On the First Day of Christmas
Forget electronics. How about a nice piece of Canadian habitat?
Winnipeg, MB -- Want to make your Christmas a truly green one - the kind that has nothing to do with the lack of snow? Or are you looking for a Christmas gift for the nature lover on your list who has everything? If so, the Nature Conservancy of Canada (NCC) in Manitoba has a suggestion.
The Nature Conservancy of Canada has launched its 20th annual charitable gift-giving program, Gifts of Canadian Nature. It provides an opportunity for people to sustain wild areas in Manitoba and across Canada for some of the most threatened habitat. The program is practical, especially for outdoor enthusiasts and people who are difficult to buy for.
Manitobans are being urged to give a present that means more this holiday.
The Nature Conservancy of Canada offers gifts with a purpose. Gifts range from $40 to $400. Each one is accompanied by a certificate that can be personalized for the recipient from President and CEO John Lounds and a 2015 Nature Conservancy of Canada calendar, featuring stunning scenes of conserved lands from across the country. A charitable tax receipt will be made available to each of the givers.
- Short-eared Owl Habitat: Found throughout Canada, this medium-sized owl has distinctive tufts of feathers that resemble ears. Currently a species of special concerns, its population has declined 23% in the last decade due to habitat loss and degradation.
- Gray Fox Habitat: The only confirmed breeding site of these elusive gray foxes in Canada has been recorded on Pelee Island in Ontario. There is estimated to be between 12 to 15 pairs. The gray fox's long, curved claws and flexible wrist joints make them the only canine in the western hemisphere that commonly climb trees.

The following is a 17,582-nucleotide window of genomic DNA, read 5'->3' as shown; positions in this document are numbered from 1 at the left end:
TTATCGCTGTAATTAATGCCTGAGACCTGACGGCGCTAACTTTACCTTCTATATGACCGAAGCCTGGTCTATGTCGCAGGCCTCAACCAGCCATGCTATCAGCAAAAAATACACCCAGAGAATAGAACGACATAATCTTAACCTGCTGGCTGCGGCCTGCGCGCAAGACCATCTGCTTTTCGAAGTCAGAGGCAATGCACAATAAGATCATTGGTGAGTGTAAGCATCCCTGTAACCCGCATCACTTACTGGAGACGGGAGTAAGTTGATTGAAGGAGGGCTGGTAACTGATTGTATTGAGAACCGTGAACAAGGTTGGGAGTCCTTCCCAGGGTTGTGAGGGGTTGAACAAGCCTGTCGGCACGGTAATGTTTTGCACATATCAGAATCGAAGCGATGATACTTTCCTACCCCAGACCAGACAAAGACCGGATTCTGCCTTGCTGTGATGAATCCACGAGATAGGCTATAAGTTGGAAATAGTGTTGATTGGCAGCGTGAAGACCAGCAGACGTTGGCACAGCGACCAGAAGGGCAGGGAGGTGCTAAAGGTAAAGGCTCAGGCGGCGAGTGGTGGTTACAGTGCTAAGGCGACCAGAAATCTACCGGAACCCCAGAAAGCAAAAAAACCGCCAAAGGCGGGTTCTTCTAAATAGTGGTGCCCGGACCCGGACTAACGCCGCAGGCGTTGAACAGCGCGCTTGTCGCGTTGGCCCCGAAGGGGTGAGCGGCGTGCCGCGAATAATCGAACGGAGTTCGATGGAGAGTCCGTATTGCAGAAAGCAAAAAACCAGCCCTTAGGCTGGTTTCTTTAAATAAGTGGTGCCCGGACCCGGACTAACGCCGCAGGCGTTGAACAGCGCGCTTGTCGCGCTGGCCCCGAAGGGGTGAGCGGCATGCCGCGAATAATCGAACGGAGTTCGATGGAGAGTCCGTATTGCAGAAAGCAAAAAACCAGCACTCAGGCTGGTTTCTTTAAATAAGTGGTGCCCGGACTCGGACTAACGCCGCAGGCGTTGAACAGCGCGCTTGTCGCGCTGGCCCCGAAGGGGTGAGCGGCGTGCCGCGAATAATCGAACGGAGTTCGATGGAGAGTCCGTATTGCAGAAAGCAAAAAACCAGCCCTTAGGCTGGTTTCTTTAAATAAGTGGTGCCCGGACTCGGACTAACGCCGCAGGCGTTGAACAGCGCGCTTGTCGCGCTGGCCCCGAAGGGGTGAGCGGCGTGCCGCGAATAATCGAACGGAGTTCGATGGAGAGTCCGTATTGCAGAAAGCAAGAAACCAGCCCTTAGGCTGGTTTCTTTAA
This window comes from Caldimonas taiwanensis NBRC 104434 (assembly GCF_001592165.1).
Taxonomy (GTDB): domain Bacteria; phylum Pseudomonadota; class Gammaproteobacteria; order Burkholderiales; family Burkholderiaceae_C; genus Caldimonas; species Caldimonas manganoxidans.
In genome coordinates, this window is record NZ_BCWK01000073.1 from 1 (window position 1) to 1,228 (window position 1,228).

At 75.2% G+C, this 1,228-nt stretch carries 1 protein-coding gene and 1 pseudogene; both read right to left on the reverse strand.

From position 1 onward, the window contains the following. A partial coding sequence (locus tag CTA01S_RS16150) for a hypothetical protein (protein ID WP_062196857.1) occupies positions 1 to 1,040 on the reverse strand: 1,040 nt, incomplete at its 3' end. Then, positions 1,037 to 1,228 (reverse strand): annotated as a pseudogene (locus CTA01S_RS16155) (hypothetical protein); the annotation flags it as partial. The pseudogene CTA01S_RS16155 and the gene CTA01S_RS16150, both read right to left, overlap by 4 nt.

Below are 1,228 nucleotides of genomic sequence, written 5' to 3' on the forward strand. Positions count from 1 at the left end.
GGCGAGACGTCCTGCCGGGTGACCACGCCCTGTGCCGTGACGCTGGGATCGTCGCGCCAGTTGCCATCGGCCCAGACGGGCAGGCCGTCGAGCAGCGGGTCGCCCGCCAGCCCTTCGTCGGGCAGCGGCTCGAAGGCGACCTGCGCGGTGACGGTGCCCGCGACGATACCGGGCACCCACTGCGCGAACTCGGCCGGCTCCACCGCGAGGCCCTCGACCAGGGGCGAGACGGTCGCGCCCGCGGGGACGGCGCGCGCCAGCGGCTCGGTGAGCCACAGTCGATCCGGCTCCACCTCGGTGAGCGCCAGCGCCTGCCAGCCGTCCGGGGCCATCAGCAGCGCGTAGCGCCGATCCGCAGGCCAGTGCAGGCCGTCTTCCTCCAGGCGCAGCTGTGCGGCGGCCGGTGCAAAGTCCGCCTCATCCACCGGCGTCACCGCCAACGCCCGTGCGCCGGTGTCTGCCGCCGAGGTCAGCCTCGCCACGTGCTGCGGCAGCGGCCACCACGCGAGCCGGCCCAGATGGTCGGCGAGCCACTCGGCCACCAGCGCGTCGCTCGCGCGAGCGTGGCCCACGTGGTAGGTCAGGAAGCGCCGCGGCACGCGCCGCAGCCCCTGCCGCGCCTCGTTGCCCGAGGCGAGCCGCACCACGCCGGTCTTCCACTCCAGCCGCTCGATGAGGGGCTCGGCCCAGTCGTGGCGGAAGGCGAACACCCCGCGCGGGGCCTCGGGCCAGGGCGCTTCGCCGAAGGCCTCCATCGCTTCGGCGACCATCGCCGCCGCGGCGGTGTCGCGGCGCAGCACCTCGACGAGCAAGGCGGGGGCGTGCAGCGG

- Canada Lynx Habitat: Distinguished by their long ear tufts and black-tipped tail, lynx are often mistaken for their more numerous cousins, the bobcat. These feline predators use their large, well-furred paws to move easily over deep snow.
- Grizzly Bear Habitat: Iconic of Canada's wilderness, the grizzly bear is primarily a solitary animal, needing vast expanses of undisturbed habitat. Today the species occupies less than half of its historical North American range and is threatened by habitat loss and degradation.
- Moose Habitat: The largest member of the deer family, with long and gangly legs, moose are surprisingly fast and agile, moving through bogs, forests and deep snow with ease. From the Chignecto Isthmus land bring in Nova Scotia, where the species is endangered to British Columbia's Flathead River Valley, NCC is protecting critical habitat for moose and other common and at-risk species.
Eighty-three percent of the money raised by the conservancy goes directly to on-the-ground conservation work protecting the country's natural spaces and some species at risk. The Nature Conservancy of Canada preserves land in perpetuity, so a gift literally lasts forever.
Anyone interested in purchasing a gift of nature can do it online on the NCC website (www.giftsofnature.ca) or by calling toll-free 1-800-465-8005.
"This is a practical way to give a symbolic gift that lasts forever. The rush to find the perfect gift can be frustrating for many shoppers. Many people have family members who love nature or relatives and friends who live long distances away and sending gifts can be a challenge," said Kevin Teneycke, Senior Director of Conservation for the Nature Conservancy of Canada in Manitoba. The NCC Gifts of Canadian Nature is a meaningful way people can make a difference, conserve the beautiful wilderness in this province, save time and resources, avoid the traffic jams in the mall and give gifts that are unique and memorable."
The Nature Conservancy of Canada is the nation's leading land conservation organization, working to protect our most important natural areas and the species they sustain. Since 1962, NCC and its partners have helped to protect more than 2.7 million acres (over 1 million hectares), coast to coast. In Manitoba, we have conserved almost 60,000 acres (24,300 hectares).
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